The Home of Golf, the St Andrews Old Course is the pinnacle for any amateur golfer – it is a pilgrimage to the course that many have longed to play and brings with it an experience second to none.
It is only visiting Augusta National which can probably compare for most and that obviously does not typically include the playing opportunity for the mere mortal. The town of St Andrews is a student town, but more importantly is a golfing town. St Andrews eats, lives and breathes golf. The local Starbucks – where Bossco is known by name – opens at 5.45am to accommodate early tee off times. Enough said.
We had our opportunity to tee off bright and early with The Good Doctor so eager he pulled the trigger before the formalities were over from the official starter – fortunately no damage was done! All players were safely aboard the fairway on number 1 and did not follow some notable professional golfers into the out-of-bounds areas. A true relief! The first hole, “Burn” should be straight-forward but nerves are a challenging thing. Scores on the hole 5, 5, 6 and 6. How did that just happen?
Our caddies calmed us down and as we warmed up with the rising sun the games improved. The Old Course is not particularly long from the club tees, but bunkers lie in wait in the middle of each fairway. That’s right – keep it left or right on the way out and in was the general advise depending on the hole.
The opportunity to play the famous holes of Open Championship golf is very special. Avoiding the bunkers is essentially the most important part of the round. Keep well away from the hell bunker, road hole bunker and the multitude of others that lie in wait. The double greens are also very impressive and daunting. It is possible to have a putt in excess of 50m as experienced by The Good Doctor.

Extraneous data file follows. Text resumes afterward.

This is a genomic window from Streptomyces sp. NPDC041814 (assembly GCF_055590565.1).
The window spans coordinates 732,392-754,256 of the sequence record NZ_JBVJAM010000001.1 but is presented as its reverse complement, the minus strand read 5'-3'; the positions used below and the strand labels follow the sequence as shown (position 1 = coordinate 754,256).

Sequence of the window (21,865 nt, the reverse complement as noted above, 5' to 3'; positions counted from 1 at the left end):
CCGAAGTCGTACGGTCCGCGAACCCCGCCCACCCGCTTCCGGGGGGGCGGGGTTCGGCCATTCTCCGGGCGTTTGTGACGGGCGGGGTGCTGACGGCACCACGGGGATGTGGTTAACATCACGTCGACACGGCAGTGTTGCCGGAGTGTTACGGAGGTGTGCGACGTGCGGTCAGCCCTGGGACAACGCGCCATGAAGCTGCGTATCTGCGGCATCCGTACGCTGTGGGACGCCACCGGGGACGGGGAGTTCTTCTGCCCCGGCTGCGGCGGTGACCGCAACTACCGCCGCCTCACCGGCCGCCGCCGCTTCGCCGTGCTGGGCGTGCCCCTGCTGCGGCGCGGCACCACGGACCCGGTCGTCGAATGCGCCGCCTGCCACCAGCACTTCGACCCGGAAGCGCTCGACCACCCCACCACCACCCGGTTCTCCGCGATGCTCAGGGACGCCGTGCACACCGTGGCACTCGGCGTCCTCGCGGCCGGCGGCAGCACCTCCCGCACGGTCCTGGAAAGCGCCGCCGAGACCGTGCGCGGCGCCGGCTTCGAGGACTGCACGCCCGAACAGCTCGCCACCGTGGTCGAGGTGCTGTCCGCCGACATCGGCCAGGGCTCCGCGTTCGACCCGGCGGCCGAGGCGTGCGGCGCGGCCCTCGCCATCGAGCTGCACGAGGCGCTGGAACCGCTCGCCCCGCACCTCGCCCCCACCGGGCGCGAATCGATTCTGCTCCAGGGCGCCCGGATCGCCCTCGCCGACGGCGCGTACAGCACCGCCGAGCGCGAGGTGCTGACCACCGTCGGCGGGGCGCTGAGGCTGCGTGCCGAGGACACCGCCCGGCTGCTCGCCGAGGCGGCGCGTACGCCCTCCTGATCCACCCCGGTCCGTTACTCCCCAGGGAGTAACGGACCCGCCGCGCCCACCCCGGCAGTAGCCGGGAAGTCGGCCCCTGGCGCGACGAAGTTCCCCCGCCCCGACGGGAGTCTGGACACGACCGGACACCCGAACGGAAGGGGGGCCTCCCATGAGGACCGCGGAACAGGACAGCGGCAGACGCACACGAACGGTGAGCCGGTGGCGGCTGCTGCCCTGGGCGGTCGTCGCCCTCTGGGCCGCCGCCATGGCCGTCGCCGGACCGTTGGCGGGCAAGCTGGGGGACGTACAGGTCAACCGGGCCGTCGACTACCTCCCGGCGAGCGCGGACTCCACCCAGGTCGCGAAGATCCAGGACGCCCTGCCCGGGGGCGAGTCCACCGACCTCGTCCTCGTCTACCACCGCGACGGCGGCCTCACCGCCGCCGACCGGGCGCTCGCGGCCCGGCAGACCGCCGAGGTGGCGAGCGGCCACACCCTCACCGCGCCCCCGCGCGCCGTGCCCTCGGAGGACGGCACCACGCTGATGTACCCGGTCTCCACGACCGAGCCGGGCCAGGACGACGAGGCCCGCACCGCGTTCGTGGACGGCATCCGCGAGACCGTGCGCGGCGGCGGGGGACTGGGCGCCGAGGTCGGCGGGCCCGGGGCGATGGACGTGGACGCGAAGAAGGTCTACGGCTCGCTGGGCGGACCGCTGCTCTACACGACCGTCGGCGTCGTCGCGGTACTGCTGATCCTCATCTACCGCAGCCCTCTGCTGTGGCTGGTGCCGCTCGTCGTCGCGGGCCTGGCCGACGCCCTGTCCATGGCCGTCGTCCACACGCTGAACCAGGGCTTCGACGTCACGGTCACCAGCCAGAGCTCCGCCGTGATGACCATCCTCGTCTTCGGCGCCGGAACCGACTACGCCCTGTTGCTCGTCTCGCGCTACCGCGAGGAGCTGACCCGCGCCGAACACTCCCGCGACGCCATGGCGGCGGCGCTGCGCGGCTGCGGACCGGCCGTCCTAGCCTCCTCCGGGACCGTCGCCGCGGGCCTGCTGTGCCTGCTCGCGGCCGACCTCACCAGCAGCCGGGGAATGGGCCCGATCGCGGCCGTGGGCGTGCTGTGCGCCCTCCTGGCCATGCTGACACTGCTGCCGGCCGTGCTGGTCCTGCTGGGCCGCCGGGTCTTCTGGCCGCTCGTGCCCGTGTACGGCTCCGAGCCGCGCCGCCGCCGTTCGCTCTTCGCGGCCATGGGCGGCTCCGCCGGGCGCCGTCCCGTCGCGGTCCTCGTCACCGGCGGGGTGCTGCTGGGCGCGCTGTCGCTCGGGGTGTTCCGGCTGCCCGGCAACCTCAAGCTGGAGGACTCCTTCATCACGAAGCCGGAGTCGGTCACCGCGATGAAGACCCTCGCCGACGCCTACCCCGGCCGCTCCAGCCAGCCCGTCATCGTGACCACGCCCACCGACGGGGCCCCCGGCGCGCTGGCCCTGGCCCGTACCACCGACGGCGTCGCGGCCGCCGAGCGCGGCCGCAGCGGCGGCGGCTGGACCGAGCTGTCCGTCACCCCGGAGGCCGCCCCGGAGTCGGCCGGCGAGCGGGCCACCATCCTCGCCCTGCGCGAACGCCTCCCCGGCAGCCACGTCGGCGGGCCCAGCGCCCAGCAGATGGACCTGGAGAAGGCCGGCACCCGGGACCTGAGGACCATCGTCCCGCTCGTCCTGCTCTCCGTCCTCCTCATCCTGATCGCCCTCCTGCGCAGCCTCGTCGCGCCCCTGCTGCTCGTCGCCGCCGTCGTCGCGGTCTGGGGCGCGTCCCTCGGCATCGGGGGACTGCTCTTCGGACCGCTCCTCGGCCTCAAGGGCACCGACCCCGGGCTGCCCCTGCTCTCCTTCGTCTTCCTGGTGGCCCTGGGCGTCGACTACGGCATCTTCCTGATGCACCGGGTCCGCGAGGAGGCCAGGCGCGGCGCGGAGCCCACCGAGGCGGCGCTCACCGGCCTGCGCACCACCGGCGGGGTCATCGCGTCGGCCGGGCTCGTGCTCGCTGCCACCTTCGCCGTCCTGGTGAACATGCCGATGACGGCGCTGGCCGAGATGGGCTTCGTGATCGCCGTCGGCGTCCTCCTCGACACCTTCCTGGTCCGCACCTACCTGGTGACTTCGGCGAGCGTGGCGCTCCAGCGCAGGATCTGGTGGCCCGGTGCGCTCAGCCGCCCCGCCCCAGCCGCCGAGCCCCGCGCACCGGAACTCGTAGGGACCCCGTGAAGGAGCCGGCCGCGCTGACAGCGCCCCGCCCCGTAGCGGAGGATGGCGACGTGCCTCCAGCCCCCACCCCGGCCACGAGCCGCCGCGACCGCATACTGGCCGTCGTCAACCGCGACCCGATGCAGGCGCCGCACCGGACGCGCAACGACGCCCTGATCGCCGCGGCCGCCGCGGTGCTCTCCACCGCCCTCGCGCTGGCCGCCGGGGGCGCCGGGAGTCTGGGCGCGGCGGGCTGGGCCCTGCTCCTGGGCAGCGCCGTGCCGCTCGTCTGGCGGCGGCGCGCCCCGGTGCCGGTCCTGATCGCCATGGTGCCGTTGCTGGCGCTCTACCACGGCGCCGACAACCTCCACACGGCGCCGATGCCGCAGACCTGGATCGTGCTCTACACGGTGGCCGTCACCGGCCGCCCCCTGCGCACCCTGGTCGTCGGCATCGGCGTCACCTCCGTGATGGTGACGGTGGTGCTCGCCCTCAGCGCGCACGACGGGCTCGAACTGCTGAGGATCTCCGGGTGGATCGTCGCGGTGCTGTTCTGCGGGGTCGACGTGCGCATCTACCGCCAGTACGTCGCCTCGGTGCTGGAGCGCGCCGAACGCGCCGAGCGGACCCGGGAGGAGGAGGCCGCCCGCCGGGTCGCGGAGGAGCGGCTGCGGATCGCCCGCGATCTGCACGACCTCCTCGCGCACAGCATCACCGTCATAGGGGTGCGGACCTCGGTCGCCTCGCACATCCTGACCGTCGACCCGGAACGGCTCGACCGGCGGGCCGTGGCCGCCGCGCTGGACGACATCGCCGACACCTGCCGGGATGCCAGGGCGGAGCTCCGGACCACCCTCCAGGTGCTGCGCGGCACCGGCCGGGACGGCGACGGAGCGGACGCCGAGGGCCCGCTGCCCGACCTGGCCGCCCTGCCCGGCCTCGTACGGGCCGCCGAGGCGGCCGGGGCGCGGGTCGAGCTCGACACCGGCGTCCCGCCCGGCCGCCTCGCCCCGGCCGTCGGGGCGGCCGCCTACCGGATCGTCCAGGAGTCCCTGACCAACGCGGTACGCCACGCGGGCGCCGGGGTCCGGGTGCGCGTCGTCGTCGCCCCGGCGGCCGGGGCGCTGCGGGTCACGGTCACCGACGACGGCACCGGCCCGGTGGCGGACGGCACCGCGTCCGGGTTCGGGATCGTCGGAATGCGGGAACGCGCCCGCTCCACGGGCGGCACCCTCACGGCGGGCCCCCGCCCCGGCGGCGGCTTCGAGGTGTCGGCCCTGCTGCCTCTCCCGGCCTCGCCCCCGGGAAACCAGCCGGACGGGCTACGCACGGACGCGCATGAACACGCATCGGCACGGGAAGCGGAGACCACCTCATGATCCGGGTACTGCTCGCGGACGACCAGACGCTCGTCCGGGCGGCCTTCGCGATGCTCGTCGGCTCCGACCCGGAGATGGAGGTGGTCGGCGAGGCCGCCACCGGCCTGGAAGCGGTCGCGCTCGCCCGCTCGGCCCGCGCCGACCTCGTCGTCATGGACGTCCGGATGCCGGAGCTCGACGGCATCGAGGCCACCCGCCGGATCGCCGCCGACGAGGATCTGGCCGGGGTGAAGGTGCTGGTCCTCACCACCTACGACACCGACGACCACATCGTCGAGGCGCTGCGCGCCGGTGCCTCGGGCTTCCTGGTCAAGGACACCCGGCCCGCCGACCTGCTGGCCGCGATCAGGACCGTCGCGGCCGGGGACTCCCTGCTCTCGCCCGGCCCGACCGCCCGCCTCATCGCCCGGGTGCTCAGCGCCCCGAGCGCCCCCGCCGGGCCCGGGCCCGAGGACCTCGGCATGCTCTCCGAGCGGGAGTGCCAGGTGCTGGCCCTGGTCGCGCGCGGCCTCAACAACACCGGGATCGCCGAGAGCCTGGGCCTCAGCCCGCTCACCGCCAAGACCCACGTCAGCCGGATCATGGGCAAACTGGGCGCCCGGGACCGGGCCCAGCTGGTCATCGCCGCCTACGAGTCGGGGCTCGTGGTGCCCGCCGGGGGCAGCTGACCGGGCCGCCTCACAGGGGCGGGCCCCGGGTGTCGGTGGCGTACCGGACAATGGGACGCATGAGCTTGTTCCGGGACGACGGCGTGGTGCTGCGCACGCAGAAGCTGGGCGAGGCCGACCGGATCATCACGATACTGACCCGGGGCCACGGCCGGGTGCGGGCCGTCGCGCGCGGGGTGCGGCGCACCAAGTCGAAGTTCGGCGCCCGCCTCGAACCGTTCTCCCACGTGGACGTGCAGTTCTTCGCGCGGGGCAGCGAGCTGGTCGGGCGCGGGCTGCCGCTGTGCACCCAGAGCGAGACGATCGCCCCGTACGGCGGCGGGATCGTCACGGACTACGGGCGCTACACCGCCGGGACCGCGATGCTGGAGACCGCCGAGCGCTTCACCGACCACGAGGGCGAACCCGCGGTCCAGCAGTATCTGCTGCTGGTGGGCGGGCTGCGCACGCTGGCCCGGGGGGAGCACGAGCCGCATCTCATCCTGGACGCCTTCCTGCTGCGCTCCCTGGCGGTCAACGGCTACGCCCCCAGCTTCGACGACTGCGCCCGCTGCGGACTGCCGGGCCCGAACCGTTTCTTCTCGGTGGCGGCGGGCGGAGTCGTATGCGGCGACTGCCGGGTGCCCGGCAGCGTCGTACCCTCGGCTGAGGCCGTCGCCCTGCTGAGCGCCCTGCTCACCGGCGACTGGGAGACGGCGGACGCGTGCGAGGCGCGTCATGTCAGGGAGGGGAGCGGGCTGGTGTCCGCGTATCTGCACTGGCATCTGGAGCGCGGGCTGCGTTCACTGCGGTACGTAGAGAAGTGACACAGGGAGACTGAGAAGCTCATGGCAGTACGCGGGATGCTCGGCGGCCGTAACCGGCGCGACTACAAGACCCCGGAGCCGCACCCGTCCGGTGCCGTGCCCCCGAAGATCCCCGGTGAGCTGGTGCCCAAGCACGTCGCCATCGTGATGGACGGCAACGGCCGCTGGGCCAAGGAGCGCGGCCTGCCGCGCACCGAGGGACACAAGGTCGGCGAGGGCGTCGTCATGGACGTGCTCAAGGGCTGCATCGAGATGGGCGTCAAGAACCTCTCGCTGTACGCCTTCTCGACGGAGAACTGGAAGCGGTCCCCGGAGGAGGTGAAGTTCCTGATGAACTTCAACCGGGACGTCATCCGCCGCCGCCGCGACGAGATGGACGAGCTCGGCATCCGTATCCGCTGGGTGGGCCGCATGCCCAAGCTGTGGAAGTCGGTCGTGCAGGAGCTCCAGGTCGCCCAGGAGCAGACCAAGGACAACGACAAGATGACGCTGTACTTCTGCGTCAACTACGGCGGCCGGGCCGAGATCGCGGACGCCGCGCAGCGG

The road hole is probably one of the most memorable holes on the course for a number of reasons, not least of all the tee shot which requires a leap of faith and high ball flight to clear the buildings set right in front of the tee.
Our four ball all shuddered to think what it would be like to play the hole into a howling gale. It was a highlights hole as we all walked away with good numbers and The Wess hit it to inside 12 feet with a terrific 9 iron. The Good Doctor hung one on the right edge of the hole – so an all-round success. We all tried the road hole bunker with varied success – but it was possible to get it out while under no pressure. If we were playing for the Claret Jug it would probably have been a different story.
The pairs match was competitive, but it became increasingly difficult to hang with The Wess. The form player of the tour set about constructing a solid round and turned in 39.
The Wess and Smiley then pressed the accelerator to win again on the Open Venues Tour. The scores for the day were helped by the very kind conditions and we were spoilt to play this famous track with virtually no breeze. The Wess and the Good Doctor came home with scores of 77 and were like kids in a candy store after the round. Smiley and Bossco finished with respectable scores of 82 and 89.
The Old Course lives up to the hype and provides a true test of golf. Even in benign conditions it is a challenge as you can’t actually just open the shoulders and have a full go with the best that modern equipment manufacturers have to offer. The greens also provide a test that most will really find enjoyable with slopes and changes of direction that mean being off the green is as likely to bring a good score as being on in regulation. The Old Course is links golf at its finest and tradition which cannot be replicated. You can understand why golfers will fly from around the world to test themselves. It will give you something and take something away from you on the same hole. Your personal bucket list has to include a round on the Old Course. You have to find a way to get yourself to Scotland and test yourself on this famous layout. No golfing CV can be complete without ticking this box and when you are done have a drink of any description to celebrate a once-in-a-lifetime experience.
The boys will be at Kingsbarns next and then play the most challenging of them all in the year of the 147th Open on this layout. Carnoustie for #5 of the Open Venues Tour – what a test that will be…
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